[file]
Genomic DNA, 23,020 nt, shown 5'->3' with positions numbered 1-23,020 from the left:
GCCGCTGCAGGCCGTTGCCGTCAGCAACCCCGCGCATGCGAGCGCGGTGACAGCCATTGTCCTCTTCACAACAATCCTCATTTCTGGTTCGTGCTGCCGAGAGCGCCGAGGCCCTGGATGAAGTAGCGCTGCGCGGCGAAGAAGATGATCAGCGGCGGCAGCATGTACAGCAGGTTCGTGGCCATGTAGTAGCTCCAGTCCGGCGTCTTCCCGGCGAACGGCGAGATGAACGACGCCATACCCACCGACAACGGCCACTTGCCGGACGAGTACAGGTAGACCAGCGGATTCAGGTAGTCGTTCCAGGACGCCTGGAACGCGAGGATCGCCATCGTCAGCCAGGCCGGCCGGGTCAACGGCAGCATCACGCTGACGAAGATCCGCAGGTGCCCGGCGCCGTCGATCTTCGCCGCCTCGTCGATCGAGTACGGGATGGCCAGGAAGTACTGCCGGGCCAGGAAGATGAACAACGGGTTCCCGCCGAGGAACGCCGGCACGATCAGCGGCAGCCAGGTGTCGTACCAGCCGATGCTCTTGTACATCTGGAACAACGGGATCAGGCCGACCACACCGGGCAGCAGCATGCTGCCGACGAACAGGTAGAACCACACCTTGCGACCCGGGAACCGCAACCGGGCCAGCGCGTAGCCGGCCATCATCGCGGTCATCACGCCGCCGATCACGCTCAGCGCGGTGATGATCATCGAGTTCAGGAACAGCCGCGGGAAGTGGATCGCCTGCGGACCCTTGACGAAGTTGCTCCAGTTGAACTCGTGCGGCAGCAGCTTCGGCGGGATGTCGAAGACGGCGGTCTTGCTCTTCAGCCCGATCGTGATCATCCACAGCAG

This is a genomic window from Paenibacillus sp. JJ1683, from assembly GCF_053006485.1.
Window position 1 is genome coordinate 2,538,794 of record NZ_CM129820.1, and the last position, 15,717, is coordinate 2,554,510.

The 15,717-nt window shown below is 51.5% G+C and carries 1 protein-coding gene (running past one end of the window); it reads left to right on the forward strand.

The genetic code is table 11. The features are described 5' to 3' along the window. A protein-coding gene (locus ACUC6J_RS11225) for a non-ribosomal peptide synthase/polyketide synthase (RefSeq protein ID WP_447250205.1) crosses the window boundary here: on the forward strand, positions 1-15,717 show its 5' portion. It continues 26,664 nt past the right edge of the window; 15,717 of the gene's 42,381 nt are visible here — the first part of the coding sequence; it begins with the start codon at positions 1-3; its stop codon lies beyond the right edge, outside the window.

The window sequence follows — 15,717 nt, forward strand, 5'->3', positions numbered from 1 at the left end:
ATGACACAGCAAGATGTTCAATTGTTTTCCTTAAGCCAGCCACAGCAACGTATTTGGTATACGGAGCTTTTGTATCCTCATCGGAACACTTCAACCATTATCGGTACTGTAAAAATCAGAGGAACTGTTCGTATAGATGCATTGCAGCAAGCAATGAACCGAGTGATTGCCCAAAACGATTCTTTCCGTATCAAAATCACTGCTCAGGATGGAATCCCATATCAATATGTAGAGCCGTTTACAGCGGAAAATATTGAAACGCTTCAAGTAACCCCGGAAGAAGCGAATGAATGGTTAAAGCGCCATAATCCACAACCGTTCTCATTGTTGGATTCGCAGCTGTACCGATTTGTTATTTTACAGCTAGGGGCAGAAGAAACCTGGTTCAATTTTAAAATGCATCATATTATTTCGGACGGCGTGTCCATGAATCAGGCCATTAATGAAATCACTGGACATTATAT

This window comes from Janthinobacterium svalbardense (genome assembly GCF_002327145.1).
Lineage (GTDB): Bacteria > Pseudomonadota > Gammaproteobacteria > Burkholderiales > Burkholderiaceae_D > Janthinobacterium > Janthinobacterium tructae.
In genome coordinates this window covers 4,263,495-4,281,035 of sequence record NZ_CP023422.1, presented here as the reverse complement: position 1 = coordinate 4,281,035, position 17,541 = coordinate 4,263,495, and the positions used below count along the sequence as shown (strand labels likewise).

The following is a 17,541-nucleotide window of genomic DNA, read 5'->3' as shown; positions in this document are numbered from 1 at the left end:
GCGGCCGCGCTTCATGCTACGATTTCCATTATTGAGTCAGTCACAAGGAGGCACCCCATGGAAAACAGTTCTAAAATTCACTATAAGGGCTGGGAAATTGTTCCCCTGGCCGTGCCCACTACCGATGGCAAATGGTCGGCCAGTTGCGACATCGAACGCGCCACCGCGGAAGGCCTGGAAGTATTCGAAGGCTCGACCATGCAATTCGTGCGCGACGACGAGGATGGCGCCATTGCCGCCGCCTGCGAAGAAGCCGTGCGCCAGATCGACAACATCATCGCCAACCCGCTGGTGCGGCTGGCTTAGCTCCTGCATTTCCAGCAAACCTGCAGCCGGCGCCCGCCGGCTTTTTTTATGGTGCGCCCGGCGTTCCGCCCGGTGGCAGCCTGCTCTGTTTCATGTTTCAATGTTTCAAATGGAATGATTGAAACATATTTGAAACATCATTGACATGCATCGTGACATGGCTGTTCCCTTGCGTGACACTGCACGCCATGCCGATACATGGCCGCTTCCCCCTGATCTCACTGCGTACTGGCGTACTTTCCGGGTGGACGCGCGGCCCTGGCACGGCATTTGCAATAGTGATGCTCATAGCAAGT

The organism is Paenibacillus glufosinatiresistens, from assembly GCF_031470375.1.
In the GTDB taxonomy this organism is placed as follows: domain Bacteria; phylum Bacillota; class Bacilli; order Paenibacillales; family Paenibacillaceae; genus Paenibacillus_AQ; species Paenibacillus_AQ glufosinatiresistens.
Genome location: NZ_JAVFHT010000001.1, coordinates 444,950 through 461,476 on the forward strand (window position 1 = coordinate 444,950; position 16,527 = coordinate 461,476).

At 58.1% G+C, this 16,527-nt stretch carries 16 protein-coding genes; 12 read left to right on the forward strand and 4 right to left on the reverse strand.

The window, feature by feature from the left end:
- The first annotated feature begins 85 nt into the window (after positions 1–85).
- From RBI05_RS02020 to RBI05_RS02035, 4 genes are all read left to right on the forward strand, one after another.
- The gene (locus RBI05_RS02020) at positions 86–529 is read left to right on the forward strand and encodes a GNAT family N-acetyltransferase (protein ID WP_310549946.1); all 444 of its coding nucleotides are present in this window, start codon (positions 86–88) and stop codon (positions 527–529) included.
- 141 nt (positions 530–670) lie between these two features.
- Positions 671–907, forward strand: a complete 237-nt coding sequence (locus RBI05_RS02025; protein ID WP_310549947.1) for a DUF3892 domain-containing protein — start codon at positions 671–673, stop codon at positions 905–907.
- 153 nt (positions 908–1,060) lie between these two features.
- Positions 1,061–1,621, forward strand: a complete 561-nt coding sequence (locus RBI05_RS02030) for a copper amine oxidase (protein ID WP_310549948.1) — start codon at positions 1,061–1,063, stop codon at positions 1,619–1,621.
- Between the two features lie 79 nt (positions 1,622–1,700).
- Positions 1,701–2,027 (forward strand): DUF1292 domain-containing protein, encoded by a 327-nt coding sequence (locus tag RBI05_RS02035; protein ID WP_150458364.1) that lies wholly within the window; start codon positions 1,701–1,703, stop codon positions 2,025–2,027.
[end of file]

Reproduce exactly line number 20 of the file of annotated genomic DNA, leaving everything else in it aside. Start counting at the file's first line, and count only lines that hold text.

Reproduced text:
- From RBI05_RS02020 to RBI05_RS02035, 4 genes are all read left to right on the forward strand, one after another.